Friday, October 11, 2013

The Skin I Live In (2011) and Victim (2010): Adaptations and tonalities

The Skin I Live In (2011)
dir: Pedro Almodovar

Victim (2010)
dir: Matt Eskandari; Michael A. Pierce

One of the challenges of being both a cinephile and a reader is watching an adaptation of a book that you have read.  Some adaptations take the base material as a starting point, and change the plot points at random for what the director would consider a better or more honest experience..  Some adaptations are completely faithful and get the book just right.  Some miss whole points of the book because the book was overstuffed, or the points didn't fit.  Just as there are many way to read a book, there are infinitely more ways to adapt a book.

On Wednesday, I looked at how Mary Harron's adaptation (and promotion) of American Psycho could have missed the underlying points of Bret Easton Ellis' novel, but then wrote about how maybe it didn't due to thematic clues.  There were choices that she made that were antithetical to what a reader may have wanted, especially with the elimination of the extremely violent scenes in order to focus more on the dark humor and social satire of the novel.  In doing so, she may have also been attempting to make it easier to read the layers, if she knew it was there.

Today, I want to look at one book, and how it was adapted by two different filmmakers.  The first film is a Spanish film from acclaimed director Pedro Almodovar, who uses the source material as a starting point to make a very Almodovar film, while also staying true to the messages of the book.  The second film is a low-budget American film which strips the source material to the bone, changes it just enough to not have to pay for rights to the author, and creates a stripped down, streamlined horror film.

The book in question? Thierry Jonquet's Mygale, a very short French novel whose title translates to Tarantula.  The book is a sado-masochistic horror noir thriller black comedy.  It tells a dual story that comes together in the end.  The first story is the sado-masochistic story of Richard, a successful plastic surgeon who has a beautiful mistress, Eve, with whom he resides in a country mansion.  They seem to have a relationship fully based in animosity, and most evenings he takes her out for escorting on severe sado-masochistic adventure, in which she seems totally complicit. Richard also visits his daughter in an asylum who self-mutilates and is on a suicide watch.  The second story is about Alex, a petty thief who wants to get plastic surgery because his face has been recognized.  Alex sets upon kidnapping Eve in order to force Richard into giving him plastic surgery.  Alex is also looking for an old thief pal of his, Vincent, who has been missing for years.  These threads are tied together by a late book reveal of Vincent having raped Richard's daughter, he is kidnapped by Richard and turned into Eve, with full on descriptions of the prolonged torture and transformation process.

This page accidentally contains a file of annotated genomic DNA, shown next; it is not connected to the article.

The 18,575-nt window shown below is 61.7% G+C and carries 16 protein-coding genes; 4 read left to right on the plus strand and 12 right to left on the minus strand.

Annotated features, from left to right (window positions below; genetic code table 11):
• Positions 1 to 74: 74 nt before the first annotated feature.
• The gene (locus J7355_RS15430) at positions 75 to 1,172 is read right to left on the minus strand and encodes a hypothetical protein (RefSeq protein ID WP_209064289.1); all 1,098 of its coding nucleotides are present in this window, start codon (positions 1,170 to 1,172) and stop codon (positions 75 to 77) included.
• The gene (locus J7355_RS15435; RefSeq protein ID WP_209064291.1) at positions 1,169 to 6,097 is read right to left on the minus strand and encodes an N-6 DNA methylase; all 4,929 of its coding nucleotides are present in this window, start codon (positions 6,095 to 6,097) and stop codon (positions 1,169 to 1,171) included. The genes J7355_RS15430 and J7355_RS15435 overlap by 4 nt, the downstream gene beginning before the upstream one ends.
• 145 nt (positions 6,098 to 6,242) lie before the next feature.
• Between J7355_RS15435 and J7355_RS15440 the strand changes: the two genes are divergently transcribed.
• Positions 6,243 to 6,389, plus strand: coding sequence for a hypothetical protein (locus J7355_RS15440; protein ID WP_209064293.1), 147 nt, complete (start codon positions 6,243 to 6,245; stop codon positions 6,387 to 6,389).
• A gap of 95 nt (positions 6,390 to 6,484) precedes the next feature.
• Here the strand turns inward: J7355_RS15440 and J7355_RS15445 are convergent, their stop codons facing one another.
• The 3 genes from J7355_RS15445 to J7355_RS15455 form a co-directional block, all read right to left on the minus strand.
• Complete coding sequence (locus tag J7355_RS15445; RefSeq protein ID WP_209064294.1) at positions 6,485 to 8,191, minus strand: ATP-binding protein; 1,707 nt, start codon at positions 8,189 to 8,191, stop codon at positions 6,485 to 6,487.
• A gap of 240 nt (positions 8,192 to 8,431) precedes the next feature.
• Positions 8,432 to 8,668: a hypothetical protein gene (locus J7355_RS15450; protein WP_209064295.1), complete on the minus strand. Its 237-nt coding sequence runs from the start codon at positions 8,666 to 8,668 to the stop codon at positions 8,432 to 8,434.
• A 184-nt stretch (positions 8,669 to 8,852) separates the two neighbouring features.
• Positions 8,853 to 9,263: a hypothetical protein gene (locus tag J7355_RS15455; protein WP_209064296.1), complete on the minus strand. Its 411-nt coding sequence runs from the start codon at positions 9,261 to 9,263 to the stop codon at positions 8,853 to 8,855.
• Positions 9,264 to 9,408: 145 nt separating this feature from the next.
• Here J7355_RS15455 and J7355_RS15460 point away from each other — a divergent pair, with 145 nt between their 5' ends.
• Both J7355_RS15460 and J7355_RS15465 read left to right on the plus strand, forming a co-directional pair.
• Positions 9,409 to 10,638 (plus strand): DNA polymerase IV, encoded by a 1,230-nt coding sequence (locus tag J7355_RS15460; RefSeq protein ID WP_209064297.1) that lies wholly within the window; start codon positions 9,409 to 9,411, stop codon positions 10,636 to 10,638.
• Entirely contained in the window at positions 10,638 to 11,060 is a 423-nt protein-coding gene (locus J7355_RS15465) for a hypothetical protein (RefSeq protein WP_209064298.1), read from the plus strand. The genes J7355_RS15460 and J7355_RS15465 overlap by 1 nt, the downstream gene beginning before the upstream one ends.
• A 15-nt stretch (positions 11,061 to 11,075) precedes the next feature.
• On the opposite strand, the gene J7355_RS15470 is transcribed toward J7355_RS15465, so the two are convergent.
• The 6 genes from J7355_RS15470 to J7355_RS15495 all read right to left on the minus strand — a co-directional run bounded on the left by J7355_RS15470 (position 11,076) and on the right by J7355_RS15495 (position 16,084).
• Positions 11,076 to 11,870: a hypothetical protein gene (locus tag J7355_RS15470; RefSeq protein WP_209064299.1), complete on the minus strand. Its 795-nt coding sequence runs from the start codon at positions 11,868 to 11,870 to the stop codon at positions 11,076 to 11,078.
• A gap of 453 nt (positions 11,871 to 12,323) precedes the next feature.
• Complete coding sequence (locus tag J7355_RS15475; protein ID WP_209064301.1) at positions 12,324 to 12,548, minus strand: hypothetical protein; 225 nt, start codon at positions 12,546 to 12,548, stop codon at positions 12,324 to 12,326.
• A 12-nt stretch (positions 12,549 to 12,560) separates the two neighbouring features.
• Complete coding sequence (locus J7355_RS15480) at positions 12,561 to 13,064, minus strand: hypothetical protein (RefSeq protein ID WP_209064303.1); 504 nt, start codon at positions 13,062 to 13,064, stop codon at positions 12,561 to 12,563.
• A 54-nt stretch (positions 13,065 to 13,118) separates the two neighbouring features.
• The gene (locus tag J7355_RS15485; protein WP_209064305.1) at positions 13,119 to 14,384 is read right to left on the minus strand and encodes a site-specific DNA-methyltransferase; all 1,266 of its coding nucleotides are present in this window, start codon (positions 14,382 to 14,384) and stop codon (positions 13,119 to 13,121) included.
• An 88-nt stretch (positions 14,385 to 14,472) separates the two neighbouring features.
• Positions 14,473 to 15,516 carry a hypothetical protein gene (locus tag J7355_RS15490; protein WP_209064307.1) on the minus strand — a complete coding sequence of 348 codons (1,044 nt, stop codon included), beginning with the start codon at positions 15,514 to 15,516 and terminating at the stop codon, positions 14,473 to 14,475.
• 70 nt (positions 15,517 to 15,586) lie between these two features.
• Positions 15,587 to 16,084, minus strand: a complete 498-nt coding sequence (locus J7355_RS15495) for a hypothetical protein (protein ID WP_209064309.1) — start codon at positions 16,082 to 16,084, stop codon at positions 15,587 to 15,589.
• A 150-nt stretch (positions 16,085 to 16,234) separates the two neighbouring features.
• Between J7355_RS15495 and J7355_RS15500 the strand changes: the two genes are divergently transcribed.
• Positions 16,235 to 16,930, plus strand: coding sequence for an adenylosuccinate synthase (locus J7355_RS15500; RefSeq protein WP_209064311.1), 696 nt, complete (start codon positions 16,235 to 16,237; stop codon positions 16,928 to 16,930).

Essentially, the novel is a rape-revenge novel (the revenge committed by the family of the victim, in the tradition of The Virgin Spring and Last House on the Left).  Almost all of the horror is committed on a woman who used to be a man who violated a woman.  And, the rest of the horror is on the man who is becoming a woman.  It is a novel completely steeped in gender issues which also makes it clear that everybody is damaged in some form.

The tonality of the book waffles between horror and comedy and drama and Marquis de Sade sex farce. Given the complexity of this novel, and the variety of tonalities that it waffles between, it is easy to see how this book could be adapted wildly, without even completely changing around the elements to make a story of your own.

The Skin I Live In (2011)

While The Skin I Live In was released in 2011, the movie had been announced in 2002 by Almodovar.  This was a passion project of his, who had read the book in the 90s.  It didn't get released stateside until 2004, and then only by a pulp distributor (mind you it is a fantastic novel that I highly highly recommend), so it isn't exactly a widely known novel stateside.  By announcing his film first, and by actually buying the rights to the novel, Almodovar had full license to the book, and was able to keep the elements he wanted, change the elements he needed, and make everything his own.

One of the things one notices when comparing The Skin I Live In to Mygale is that Almodovar completely changes the tonality of the story, while still keeping some of the themes and adding in that flavor of Spanish-fried soap opera melodrama that he has done so well since All About My Mother.  It is just as interesting to note what he throws out and tones down as what he keeps in.

The first thing one notices that Almodovar completely throws out is the sado-masochistic relationship between Vera (Almodovar's Eve) and Robert (the surgeon).  Unlike Mygale, we're introduced to Vera as a forlorn woman in a body suit, who is not specifically trying to piss off everybody.  And, she is kept in her mansion instead of being taken out for abusive sex setups.

Almodovar makes Vera much more of a deeply fragile but tough person. Not somebody who is pointedly resentful of her situation, but is passively playing the long game.  He makes Vera far more feminine than Eve, and even has Vera played by an actress instead of an actor in drag.  Almodovar also has Vincente played by an actor, instead of the same actress as Vera, and also has Vincente possess a bit more femininity in his scenes as Vincente than the other male characters in The Skin I Live In. Almodovar's Vincente is also no longer a thief.  He is a regular missing teenager who had once worked in his mother's dress shop.